I appreciated that Wat Saket was much less crowded than Wat Pho. The din so present at the Wat Pho monastery was replaced by a shroud of silence and hushed voices which helped me to enjoy this site. I felt a calm come over my spirit as I basked in the tranquility.

Additional Photos


Buildings at Wat Pho


Icon at Wat Saket

IMG_3099 copy_Snapseed

Large Buddha at Wat Pho


Statue atop Wat Saket


Small Buddha in Temple of Reclining Buddha


About David A Olson

I often find my mind wandering to various subjects, subjects that make me stop and think. The blog, Musings of a Middle Aged Man, is a catalog of those thoughts I muse upon as I search for significance in life. I am the father of 3 children and the grandfather to 2. I spend my days working for a medium sized multinational corporation where I am an Agile Coach. I view myself as a Servant Leader, have a passion for leadership, particularly, in helping people develop their individual leadership skills and abilities. In October 2012, I went to India on business. After a week of being there, I still had not talked to or texted my 7-year-old grandson. He asked his mom, "Is Papa dead? He hasn't texted me all week." To facilitate communication now that he and I no longer live together, I started a blog for us to communicate. It's titled, "Correspondence Between Luke and His Papi". In April 2013, I moved to Pune, India on an 18-month delegation. It's an adventure that was 1.5 years in the making...The experience is captured on my blog, "The Adventures of an American Living Abroad" My two latest blogs are "The Learning Leader", a topic I have been studying since 1990, and "Lipstick on a Pig", a foray into the fashion sense of this middle aged man.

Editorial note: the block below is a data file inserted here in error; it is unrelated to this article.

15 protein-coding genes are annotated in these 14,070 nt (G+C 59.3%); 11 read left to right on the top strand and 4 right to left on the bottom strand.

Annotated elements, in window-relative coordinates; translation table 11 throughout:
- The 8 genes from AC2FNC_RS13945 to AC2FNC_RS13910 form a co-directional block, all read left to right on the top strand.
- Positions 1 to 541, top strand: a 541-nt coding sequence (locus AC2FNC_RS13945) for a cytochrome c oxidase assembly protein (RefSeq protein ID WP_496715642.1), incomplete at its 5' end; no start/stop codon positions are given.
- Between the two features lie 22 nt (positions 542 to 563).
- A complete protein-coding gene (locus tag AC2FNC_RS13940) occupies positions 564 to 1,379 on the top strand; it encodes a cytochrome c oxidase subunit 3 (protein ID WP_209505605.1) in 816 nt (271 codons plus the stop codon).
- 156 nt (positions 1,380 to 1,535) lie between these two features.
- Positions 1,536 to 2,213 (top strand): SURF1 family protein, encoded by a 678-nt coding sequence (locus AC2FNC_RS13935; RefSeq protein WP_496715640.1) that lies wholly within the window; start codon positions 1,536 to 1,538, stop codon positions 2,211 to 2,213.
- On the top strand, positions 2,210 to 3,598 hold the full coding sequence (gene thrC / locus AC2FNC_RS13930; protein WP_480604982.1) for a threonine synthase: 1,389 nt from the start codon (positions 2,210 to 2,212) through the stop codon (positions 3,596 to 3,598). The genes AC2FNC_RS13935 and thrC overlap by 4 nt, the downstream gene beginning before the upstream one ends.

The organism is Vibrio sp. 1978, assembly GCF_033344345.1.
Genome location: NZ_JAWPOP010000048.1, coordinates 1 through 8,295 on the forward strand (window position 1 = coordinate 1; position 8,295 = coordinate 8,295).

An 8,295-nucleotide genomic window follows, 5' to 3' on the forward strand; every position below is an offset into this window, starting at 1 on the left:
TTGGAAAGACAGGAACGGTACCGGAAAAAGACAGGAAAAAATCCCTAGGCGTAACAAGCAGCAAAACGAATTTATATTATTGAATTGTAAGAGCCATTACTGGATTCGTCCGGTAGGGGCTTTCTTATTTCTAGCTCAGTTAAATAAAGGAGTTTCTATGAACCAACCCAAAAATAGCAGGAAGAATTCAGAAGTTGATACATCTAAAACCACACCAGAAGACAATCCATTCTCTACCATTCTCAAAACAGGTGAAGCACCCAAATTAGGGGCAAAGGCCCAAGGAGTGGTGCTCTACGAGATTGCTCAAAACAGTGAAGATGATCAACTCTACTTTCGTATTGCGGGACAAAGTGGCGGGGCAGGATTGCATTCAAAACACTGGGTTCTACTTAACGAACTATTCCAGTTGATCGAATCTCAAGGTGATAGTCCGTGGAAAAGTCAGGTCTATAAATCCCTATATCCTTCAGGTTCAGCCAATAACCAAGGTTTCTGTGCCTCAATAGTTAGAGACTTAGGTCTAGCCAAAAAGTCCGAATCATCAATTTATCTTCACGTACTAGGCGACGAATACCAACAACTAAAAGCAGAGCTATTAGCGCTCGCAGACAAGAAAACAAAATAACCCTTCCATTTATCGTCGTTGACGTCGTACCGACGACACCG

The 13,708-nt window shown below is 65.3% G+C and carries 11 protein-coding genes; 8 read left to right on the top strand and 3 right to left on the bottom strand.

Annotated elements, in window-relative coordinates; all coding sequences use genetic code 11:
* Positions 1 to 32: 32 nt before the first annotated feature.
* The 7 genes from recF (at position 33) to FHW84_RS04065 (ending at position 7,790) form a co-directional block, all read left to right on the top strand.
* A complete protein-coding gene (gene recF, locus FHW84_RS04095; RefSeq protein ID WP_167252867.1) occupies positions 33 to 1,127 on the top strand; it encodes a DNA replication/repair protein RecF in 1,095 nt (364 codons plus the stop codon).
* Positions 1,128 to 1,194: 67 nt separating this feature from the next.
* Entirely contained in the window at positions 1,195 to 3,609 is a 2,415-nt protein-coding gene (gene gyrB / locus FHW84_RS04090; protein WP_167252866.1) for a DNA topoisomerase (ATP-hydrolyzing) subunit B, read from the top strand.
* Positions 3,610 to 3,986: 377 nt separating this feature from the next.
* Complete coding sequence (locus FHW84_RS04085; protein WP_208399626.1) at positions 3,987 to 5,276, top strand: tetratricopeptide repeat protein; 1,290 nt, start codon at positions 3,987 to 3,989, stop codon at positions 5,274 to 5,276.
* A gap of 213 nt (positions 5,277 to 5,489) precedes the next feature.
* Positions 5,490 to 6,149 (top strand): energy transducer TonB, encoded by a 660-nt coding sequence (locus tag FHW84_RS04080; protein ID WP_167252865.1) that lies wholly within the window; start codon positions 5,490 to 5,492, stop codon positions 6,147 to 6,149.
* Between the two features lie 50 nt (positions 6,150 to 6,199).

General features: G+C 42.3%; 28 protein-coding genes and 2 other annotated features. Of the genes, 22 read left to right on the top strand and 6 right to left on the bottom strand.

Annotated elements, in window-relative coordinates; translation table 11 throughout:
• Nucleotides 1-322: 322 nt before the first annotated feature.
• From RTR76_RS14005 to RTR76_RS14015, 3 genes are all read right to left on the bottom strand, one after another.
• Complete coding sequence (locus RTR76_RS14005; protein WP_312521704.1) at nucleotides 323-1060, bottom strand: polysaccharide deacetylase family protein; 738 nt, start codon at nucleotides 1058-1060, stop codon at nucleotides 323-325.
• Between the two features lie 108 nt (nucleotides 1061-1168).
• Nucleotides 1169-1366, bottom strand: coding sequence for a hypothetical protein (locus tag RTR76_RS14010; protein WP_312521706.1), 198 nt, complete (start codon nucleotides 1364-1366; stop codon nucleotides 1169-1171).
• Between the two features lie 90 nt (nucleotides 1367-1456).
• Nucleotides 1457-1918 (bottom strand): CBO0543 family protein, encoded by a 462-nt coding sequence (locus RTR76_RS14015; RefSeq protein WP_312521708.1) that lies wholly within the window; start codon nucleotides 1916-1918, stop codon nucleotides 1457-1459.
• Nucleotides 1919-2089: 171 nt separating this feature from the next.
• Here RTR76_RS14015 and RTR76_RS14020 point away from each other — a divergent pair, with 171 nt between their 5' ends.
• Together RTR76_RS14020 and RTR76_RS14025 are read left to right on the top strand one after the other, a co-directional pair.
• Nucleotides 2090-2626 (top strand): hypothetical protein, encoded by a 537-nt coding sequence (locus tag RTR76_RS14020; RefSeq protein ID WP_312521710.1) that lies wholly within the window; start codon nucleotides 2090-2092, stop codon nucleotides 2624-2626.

This entry was posted in Adventure, American, Culture, Exploration, Global, Thailand, Travel and tagged , , , , , , , . Bookmark the permalink.

5 Responses to Bangkok Temples (Expat Week #039)

  1. Gede Prama says:

    Thank you very much for following the blog, I really look forward to reading your posts and happy new year 2014. Gede Prama 🙂

  2. Pingback: My 2013 in Review | Musings of a Middle Aged Man

  3. Pingback: Come Travel with Me (2014 in Review) | Musings of a Middle Aged Man